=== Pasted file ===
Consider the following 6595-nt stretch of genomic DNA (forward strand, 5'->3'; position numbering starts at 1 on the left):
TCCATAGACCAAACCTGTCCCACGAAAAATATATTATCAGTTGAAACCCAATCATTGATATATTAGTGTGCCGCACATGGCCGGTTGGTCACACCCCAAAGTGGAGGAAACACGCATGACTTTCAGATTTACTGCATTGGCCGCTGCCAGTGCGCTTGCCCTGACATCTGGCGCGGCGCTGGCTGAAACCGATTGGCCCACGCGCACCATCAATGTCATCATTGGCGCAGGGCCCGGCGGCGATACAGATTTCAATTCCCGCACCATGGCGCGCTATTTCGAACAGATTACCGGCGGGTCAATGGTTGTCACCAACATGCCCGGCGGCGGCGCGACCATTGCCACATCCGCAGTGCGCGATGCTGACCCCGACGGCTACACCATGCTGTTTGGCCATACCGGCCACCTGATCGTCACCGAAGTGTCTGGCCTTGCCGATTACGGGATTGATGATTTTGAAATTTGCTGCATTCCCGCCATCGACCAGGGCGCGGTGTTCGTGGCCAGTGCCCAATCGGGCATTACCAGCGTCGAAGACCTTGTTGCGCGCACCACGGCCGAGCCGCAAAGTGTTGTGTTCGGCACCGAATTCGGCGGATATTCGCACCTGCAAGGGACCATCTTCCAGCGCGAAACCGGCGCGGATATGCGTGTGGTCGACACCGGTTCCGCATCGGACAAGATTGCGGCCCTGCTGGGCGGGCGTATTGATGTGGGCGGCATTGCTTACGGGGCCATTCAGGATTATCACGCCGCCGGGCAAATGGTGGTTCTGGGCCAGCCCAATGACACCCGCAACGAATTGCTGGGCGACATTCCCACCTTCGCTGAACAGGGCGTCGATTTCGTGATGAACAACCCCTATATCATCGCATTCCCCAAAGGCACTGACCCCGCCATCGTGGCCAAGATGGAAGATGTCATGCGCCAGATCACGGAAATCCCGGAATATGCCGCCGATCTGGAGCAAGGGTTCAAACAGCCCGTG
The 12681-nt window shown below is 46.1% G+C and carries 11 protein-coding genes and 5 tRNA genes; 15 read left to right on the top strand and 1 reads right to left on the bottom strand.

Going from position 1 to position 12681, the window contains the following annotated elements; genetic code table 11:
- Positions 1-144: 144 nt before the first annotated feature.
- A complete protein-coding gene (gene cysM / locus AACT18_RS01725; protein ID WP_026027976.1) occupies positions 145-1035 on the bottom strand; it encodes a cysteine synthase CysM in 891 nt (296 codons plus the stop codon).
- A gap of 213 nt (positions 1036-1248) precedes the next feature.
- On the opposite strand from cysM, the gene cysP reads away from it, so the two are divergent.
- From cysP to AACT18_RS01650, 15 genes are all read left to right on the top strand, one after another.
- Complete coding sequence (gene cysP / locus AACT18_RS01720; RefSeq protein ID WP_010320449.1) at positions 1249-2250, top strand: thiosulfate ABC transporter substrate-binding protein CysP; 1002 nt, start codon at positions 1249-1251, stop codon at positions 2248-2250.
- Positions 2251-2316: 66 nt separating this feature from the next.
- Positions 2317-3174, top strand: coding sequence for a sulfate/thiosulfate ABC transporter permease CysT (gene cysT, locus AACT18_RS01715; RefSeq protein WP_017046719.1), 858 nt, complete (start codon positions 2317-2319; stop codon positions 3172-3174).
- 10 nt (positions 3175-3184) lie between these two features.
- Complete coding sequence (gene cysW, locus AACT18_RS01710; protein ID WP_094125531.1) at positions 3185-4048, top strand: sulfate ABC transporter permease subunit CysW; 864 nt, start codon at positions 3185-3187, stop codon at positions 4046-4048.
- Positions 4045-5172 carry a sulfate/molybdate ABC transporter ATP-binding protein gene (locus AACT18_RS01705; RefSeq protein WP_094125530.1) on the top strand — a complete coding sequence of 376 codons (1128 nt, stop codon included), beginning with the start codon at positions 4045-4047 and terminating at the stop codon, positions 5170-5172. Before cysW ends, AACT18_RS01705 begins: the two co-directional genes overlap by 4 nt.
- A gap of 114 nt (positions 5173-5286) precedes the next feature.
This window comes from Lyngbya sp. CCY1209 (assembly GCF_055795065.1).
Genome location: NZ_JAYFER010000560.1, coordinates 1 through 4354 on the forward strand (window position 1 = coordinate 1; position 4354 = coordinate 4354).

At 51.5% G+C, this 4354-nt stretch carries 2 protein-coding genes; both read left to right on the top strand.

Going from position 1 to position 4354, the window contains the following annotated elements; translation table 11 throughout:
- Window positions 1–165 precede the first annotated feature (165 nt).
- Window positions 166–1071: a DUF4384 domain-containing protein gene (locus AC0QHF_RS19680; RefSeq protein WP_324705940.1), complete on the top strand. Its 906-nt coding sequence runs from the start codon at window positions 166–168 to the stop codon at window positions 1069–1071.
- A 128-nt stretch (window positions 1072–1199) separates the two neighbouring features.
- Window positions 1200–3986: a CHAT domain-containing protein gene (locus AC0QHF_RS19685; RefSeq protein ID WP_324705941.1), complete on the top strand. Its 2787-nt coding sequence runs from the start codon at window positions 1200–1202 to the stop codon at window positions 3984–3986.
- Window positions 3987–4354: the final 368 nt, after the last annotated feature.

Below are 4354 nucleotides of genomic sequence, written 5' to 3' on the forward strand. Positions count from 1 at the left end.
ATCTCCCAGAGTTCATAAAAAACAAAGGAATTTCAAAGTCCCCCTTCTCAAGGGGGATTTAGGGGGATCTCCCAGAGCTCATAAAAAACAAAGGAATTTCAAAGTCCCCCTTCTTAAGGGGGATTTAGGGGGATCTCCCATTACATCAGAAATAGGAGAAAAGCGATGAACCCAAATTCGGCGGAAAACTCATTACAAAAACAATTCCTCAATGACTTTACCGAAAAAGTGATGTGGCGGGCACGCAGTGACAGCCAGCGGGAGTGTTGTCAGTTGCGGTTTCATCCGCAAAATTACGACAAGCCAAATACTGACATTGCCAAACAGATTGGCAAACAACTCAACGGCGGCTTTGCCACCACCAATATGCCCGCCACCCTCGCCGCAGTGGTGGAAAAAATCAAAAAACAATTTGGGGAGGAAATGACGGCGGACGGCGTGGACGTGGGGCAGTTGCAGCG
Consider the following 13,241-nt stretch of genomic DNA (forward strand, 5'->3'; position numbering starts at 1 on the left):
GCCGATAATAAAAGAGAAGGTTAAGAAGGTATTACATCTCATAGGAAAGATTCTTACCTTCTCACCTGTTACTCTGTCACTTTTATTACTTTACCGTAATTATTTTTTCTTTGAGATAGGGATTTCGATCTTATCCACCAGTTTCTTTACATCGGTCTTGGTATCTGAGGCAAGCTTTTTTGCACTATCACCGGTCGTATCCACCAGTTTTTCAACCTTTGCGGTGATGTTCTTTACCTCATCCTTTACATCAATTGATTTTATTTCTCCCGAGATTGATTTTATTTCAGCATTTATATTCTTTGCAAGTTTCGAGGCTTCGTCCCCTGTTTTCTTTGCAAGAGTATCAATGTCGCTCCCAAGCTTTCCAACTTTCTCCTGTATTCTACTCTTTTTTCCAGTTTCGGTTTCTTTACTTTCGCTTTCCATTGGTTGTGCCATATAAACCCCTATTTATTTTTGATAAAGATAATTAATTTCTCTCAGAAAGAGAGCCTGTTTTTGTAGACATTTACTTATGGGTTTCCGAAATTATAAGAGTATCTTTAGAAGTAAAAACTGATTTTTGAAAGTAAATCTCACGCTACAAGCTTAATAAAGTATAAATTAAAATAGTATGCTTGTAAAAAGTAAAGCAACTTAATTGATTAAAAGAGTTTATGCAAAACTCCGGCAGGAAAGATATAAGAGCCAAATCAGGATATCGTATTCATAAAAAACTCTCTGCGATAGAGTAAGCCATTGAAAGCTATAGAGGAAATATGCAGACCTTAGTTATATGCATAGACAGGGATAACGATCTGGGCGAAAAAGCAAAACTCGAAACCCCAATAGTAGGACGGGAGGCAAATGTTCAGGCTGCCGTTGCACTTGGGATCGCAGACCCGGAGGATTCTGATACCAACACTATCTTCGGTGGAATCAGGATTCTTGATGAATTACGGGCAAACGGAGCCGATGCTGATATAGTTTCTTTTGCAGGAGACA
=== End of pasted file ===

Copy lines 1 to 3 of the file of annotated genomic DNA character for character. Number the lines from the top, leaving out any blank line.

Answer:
Consider the following 6595-nt stretch of genomic DNA (forward strand, 5'->3'; position numbering starts at 1 on the left):
TCCATAGACCAAACCTGTCCCACGAAAAATATATTATCAGTTGAAACCCAATCATTGATATATTAGTGTGCCGCACATGGCCGGTTGGTCACACCCCAAAGTGGAGGAAACACGCATGACTTTCAGATTTACTGCATTGGCCGCTGCCAGTGCGCTTGCCCTGACATCTGGCGCGGCGCTGGCTGAAACCGATTGGCCCACGCGCACCATCAATGTCATCATTGGCGCAGGGCCCGGCGGCGATACAGATTTCAATTCCCGCACCATGGCGCGCTATTTCGAACAGATTACCGGCGGGTCAATGGTTGTCACCAACATGCCCGGCGGCGGCGCGACCATTGCCACATCCGCAGTGCGCGATGCTGACCCCGACGGCTACACCATGCTGTTTGGCCATACCGGCCACCTGATCGTCACCGAAGTGTCTGGCCTTGCCGATTACGGGATTGATGATTTTGAAATTTGCTGCATTCCCGCCATCGACCAGGGCGCGGTGTTCGTGGCCAGTGCCCAATCGGGCATTACCAGCGTCGAAGACCTTGTTGCGCGCACCACGGCCGAGCCGCAAAGTGTTGTGTTCGGCACCGAATTCGGCGGATATTCGCACCTGCAAGGGACCATCTTCCAGCGCGAAACCGGCGCGGATATGCGTGTGGTCGACACCGGTTCCGCATCGGACAAGATTGCGGCCCTGCTGGGCGGGCGTATTGATGTGGGCGGCATTGCTTACGGGGCCATTCAGGATTATCACGCCGCCGGGCAAATGGTGGTTCTGGGCCAGCCCAATGACACCCGCAACGAATTGCTGGGCGACATTCCCACCTTCGCTGAACAGGGCGTCGATTTCGTGATGAACAACCCCTATATCATCGCATTCCCCAAAGGCACTGACCCCGCCATCGTGGCCAAGATGGAAGATGTCATGCGCCAGATCACGGAAATCCCGGAATATGCCGCCGATCTGGAGCAAGGGTTCAAACAGCCCGTG
The 12681-nt window shown below is 46.1% G+C and carries 11 protein-coding genes and 5 tRNA genes; 15 read left to right on the top strand and 1 reads right to left on the bottom strand.